Belgian-made FAL – By Esquerroa CC BY-SA 3.0
The Fusil Automatique Léger (“Light Automatic Rifle”) or FAL is a semi-automatic/selective fire battle rifle produced by the Belgian armaments manufacturer Fabrique Nationale de Herstal (FN).
Sturmgewehr 57 (Stgw 57) – By Bouterolle CC BY-SA 3.0
The SIG SG 510 or Sturmgewehr 57 is a selective fire battle rifle manufactured by Schweizerische Industrie Gesellschaft of Switzerland. It uses a similar roller-delayed blowback system to the H&K G3 and CETME rifles.
H&K G3H&K G3 rifles. The lower rifle has been sectioned (to show internal parts) for instructional purposes. Fixed stock and retractable stock versions of the H&K G” rifle – Quickload aCC BY-SA 3.0
The G3 is a 7.62×51mm NATO battle rifle developed in the 1950s by the German armament manufacturer Heckler & Koch GmbH (H&K) in collaboration with the Spanish state-owned design and development agency CETME
SCAR-H Mk17U.S. Navy SEAL with a SCAR-H rifle (Public Domain)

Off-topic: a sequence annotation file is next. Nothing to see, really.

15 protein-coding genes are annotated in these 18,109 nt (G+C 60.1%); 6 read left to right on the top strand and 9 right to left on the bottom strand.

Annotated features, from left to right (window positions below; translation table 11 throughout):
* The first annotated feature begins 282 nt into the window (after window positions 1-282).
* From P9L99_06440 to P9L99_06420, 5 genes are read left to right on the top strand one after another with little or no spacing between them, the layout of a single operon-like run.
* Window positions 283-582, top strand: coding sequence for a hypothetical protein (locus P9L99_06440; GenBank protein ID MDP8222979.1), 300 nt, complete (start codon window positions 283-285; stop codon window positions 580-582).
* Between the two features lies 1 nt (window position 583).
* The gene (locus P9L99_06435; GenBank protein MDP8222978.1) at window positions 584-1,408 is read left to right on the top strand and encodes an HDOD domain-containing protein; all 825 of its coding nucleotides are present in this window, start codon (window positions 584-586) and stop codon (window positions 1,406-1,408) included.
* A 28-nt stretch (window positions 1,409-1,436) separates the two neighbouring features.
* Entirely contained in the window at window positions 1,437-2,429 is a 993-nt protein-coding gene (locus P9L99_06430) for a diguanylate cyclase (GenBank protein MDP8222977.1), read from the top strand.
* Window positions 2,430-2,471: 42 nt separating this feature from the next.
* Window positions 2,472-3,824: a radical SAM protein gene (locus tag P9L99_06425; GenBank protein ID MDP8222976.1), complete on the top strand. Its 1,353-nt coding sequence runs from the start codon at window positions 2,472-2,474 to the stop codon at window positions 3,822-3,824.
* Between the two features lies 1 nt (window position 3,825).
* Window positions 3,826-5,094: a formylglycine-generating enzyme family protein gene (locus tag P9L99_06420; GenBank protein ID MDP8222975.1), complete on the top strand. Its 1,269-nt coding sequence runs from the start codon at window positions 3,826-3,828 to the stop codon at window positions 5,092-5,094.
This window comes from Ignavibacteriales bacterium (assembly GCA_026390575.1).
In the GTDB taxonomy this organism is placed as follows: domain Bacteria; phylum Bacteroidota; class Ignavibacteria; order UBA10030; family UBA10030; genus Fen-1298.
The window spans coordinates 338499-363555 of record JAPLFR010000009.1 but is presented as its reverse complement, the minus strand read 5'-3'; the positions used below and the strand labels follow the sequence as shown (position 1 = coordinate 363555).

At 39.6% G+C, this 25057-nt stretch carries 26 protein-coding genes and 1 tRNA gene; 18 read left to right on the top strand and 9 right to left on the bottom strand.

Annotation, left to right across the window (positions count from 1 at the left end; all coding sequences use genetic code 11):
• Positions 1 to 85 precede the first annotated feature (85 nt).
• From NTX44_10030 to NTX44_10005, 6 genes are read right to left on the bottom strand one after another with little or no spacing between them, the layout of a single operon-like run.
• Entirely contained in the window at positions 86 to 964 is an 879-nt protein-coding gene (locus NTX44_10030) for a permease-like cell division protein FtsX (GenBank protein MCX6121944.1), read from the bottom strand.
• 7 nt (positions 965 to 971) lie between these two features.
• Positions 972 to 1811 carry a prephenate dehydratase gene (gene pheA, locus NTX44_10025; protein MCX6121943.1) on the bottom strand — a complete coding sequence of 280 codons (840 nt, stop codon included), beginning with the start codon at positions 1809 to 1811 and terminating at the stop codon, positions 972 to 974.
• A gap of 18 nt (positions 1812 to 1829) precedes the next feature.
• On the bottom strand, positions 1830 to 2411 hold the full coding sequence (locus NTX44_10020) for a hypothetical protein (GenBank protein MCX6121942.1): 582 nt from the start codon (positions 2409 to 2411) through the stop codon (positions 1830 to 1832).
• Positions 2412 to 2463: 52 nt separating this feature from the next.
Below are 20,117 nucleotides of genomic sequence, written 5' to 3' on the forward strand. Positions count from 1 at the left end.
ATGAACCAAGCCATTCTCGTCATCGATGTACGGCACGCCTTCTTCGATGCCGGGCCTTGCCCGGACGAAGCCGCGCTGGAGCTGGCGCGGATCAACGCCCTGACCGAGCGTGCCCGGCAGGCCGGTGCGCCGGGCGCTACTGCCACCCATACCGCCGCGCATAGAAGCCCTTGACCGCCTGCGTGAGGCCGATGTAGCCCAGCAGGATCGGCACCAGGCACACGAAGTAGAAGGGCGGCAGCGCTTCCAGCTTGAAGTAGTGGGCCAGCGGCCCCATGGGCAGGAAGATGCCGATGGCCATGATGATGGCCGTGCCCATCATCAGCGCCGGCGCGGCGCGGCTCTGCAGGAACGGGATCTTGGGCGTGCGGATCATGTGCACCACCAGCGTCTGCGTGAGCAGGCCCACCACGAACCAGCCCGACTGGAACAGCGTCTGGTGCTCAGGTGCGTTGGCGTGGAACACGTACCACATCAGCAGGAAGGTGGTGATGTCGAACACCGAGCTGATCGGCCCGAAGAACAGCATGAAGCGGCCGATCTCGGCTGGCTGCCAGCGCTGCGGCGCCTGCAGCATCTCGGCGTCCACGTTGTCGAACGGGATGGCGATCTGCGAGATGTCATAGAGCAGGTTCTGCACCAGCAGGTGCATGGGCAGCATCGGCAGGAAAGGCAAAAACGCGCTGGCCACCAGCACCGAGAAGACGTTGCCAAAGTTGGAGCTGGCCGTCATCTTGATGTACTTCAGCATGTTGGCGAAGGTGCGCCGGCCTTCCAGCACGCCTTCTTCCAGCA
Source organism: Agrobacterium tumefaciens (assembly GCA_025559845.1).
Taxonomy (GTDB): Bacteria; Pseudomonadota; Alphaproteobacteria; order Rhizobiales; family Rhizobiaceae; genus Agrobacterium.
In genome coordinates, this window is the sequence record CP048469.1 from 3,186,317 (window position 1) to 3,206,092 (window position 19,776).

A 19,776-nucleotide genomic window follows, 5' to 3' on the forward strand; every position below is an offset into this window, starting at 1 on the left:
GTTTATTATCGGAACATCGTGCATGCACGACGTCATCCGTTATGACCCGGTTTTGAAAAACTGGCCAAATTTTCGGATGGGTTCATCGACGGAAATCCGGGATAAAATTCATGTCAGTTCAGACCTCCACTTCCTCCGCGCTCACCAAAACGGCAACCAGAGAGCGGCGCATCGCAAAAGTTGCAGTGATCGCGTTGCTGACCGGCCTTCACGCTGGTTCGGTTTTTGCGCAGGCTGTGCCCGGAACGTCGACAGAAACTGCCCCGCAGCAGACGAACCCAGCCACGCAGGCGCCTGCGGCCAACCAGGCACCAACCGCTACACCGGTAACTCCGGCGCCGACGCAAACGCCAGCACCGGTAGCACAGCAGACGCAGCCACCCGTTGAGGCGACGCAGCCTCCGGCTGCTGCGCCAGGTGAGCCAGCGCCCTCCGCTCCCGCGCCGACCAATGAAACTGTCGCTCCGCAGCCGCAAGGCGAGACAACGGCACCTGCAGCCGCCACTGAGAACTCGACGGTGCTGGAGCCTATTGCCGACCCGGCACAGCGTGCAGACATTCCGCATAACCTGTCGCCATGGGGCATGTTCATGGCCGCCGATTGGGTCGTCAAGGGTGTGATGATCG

The Special Operations Forces Combat Assault Rifle (SCAR) is a gas-operated self-loading rifle with a rotating bolt and a firing rate of 625 rounds/min.
It is constructed to be extremely modular, including barrel change to switch between calibres. The rifle was developed by FN Herstal (FNH) for the United States Special Operations Command to satisfy the requirements of the SCAR competition.
This family of rifles consist of two main types. The SCAR-L, for “light”, is chambered in the 5.56×45mm NATO cartridge and the SCAR-H, for “heavy”, fires 7.62×51mm NATO. Both are available in Long Barrel and Close Quarters Combat variants.
M14M14 rifle, USA. Caliber 7.62x51mm NATO. From the collections of Armémuseum (Swedish Army Museum), Stockholm. (Public Domain)
M14 rifle, officially the United States Rifle, 7.62 mm, M14, is an American selective fire automatic rifle that fires 7.62×51mm NATO (.308 Winchester) ammunition.
It gradually replaced the M1 Garand in U.S. Army service by 1961 and in U.S. Marine Corps service by 1965. It was the standard issue infantry rifle for U.S. military personnel in the contiguous United States, Europe, and South Korea from 1959 until it was replaced by the M16 rifle in 1970.
The M14 was used for U.S. Army, Navy and Marine Corps basic and Advanced Individual Training (AIT) from the mid-1960s to the early 1970s.